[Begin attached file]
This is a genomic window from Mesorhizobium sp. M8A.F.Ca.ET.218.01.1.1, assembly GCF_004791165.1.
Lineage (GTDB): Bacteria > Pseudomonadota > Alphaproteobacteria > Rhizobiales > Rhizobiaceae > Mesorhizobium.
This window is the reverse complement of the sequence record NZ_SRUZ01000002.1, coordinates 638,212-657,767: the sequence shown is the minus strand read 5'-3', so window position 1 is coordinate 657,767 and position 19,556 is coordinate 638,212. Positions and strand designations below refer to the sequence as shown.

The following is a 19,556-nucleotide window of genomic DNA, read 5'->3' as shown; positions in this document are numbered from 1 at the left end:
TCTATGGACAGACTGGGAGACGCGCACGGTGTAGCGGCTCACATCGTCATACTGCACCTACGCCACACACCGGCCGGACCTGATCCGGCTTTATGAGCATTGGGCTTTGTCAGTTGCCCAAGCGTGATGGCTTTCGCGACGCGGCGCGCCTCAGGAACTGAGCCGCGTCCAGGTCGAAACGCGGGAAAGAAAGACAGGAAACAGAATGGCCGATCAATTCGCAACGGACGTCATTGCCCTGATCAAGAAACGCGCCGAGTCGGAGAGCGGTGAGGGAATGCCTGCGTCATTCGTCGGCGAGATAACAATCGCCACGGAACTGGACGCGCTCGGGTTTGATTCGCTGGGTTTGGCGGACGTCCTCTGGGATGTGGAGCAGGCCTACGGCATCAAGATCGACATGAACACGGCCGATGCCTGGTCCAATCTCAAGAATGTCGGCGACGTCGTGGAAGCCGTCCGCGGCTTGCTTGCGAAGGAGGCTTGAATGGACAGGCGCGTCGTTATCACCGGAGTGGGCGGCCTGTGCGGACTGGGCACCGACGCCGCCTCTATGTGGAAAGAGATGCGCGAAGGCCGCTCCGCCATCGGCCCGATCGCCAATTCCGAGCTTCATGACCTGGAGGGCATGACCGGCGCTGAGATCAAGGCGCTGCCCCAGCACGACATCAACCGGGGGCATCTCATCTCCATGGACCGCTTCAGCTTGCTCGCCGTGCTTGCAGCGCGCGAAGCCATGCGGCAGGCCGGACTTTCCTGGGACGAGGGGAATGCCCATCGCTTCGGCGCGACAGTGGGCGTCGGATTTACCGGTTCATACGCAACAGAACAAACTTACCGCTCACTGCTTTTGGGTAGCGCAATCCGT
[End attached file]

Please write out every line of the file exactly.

This is a genomic window from Mesorhizobium sp. M8A.F.Ca.ET.218.01.1.1, assembly GCF_004791165.1.
Lineage (GTDB): Bacteria > Pseudomonadota > Alphaproteobacteria > Rhizobiales > Rhizobiaceae > Mesorhizobium.
This window is the reverse complement of the sequence record NZ_SRUZ01000002.1, coordinates 638,212-657,767: the sequence shown is the minus strand read 5'-3', so window position 1 is coordinate 657,767 and position 19,556 is coordinate 638,212. Positions and strand designations below refer to the sequence as shown.

The following is a 19,556-nucleotide window of genomic DNA, read 5'->3' as shown; positions in this document are numbered from 1 at the left end:
TCTATGGACAGACTGGGAGACGCGCACGGTGTAGCGGCTCACATCGTCATACTGCACCTACGCCACACACCGGCCGGACCTGATCCGGCTTTATGAGCATTGGGCTTTGTCAGTTGCCCAAGCGTGATGGCTTTCGCGACGCGGCGCGCCTCAGGAACTGAGCCGCGTCCAGGTCGAAACGCGGGAAAGAAAGACAGGAAACAGAATGGCCGATCAATTCGCAACGGACGTCATTGCCCTGATCAAGAAACGCGCCGAGTCGGAGAGCGGTGAGGGAATGCCTGCGTCATTCGTCGGCGAGATAACAATCGCCACGGAACTGGACGCGCTCGGGTTTGATTCGCTGGGTTTGGCGGACGTCCTCTGGGATGTGGAGCAGGCCTACGGCATCAAGATCGACATGAACACGGCCGATGCCTGGTCCAATCTCAAGAATGTCGGCGACGTCGTGGAAGCCGTCCGCGGCTTGCTTGCGAAGGAGGCTTGAATGGACAGGCGCGTCGTTATCACCGGAGTGGGCGGCCTGTGCGGACTGGGCACCGACGCCGCCTCTATGTGGAAAGAGATGCGCGAAGGCCGCTCCGCCATCGGCCCGATCGCCAATTCCGAGCTTCATGACCTGGAGGGCATGACCGGCGCTGAGATCAAGGCGCTGCCCCAGCACGACATCAACCGGGGGCATCTCATCTCCATGGACCGCTTCAGCTTGCTCGCCGTGCTTGCAGCGCGCGAAGCCATGCGGCAGGCCGGACTTTCCTGGGACGAGGGGAATGCCCATCGCTTCGGCGCGACAGTGGGCGTCGGATTTACCGGTTCATACGCAACAGAACAAACTTACCGCTCACTGCTTTTGGGTAGCGCAATCCGT